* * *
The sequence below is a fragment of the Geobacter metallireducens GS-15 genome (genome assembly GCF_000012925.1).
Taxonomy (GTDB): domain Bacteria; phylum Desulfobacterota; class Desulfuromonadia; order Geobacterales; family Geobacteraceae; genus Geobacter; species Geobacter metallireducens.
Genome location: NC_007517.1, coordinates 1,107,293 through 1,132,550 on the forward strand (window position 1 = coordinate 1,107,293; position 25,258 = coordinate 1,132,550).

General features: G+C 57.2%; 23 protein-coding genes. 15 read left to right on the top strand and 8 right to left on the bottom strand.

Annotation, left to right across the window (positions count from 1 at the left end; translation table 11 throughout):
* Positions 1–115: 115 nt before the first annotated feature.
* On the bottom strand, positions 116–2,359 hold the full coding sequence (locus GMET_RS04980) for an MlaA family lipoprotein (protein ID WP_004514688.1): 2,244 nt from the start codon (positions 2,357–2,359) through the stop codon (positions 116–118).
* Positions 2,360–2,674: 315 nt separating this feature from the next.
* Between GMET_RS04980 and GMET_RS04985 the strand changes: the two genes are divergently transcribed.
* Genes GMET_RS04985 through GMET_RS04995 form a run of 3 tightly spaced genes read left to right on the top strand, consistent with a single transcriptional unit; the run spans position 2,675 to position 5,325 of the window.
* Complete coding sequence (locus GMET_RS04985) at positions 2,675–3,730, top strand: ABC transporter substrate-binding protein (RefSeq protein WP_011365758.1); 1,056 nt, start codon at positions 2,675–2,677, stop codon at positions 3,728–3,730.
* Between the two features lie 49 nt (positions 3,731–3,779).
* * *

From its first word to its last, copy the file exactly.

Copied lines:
The sequence below is a fragment of the Geobacter metallireducens GS-15 genome (genome assembly GCF_000012925.1).
Taxonomy (GTDB): domain Bacteria; phylum Desulfobacterota; class Desulfuromonadia; order Geobacterales; family Geobacteraceae; genus Geobacter; species Geobacter metallireducens.
Genome location: NC_007517.1, coordinates 1,107,293 through 1,132,550 on the forward strand (window position 1 = coordinate 1,107,293; position 25,258 = coordinate 1,132,550).

General features: G+C 57.2%; 23 protein-coding genes. 15 read left to right on the top strand and 8 right to left on the bottom strand.

Annotation, left to right across the window (positions count from 1 at the left end; translation table 11 throughout):
* Positions 1–115: 115 nt before the first annotated feature.
* On the bottom strand, positions 116–2,359 hold the full coding sequence (locus GMET_RS04980) for an MlaA family lipoprotein (protein ID WP_004514688.1): 2,244 nt from the start codon (positions 2,357–2,359) through the stop codon (positions 116–118).
* Positions 2,360–2,674: 315 nt separating this feature from the next.
* Between GMET_RS04980 and GMET_RS04985 the strand changes: the two genes are divergently transcribed.
* Genes GMET_RS04985 through GMET_RS04995 form a run of 3 tightly spaced genes read left to right on the top strand, consistent with a single transcriptional unit; the run spans position 2,675 to position 5,325 of the window.
* Complete coding sequence (locus GMET_RS04985) at positions 2,675–3,730, top strand: ABC transporter substrate-binding protein (RefSeq protein WP_011365758.1); 1,056 nt, start codon at positions 2,675–2,677, stop codon at positions 3,728–3,730.
* Between the two features lie 49 nt (positions 3,731–3,779).